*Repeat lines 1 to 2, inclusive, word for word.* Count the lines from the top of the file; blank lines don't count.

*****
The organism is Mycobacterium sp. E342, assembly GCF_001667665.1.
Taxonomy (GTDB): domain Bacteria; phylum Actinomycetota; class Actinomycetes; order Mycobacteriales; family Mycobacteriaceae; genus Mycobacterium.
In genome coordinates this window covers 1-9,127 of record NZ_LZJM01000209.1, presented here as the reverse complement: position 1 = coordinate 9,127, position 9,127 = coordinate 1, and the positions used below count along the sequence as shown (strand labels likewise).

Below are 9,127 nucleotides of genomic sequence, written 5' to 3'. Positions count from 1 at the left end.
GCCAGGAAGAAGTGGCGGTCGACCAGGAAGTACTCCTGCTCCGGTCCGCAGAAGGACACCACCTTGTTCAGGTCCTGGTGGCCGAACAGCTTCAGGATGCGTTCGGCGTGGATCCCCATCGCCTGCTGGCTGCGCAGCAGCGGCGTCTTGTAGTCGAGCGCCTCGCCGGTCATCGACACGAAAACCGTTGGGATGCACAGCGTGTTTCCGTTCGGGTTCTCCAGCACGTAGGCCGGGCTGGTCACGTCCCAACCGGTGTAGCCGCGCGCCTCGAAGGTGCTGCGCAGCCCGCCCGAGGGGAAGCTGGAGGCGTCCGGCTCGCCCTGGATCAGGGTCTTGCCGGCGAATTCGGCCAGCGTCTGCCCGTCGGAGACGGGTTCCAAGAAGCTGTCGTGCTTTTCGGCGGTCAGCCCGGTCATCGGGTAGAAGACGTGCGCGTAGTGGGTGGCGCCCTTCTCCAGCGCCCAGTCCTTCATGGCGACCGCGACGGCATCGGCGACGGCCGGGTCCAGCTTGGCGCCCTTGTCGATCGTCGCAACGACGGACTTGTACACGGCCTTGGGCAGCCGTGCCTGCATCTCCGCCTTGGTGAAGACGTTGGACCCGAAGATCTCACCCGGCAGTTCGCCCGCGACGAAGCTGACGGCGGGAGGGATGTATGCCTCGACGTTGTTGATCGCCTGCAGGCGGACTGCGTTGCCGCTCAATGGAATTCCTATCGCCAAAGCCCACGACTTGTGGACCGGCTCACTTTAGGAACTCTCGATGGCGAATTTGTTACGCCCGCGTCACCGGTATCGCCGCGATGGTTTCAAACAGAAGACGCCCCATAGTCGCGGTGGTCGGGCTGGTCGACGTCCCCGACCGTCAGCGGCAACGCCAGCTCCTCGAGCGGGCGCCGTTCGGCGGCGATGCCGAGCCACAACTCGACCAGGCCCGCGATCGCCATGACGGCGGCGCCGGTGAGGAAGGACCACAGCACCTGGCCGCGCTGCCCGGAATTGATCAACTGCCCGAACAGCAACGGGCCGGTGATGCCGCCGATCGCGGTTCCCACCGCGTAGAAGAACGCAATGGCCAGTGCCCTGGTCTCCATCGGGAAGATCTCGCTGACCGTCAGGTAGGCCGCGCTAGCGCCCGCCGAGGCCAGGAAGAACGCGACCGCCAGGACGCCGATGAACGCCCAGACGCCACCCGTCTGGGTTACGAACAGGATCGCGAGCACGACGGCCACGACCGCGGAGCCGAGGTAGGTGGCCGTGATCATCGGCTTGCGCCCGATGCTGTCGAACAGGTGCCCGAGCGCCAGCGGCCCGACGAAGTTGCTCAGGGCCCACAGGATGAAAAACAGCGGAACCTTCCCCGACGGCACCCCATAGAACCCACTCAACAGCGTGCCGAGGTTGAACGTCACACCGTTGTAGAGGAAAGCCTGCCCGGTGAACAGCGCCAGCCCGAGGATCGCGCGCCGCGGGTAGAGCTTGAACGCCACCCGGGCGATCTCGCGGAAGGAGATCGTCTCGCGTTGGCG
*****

The organism is Mycobacterium sp. E342, assembly GCF_001667665.1.
Taxonomy (GTDB): domain Bacteria; phylum Actinomycetota; class Actinomycetes; order Mycobacteriales; family Mycobacteriaceae; genus Mycobacterium.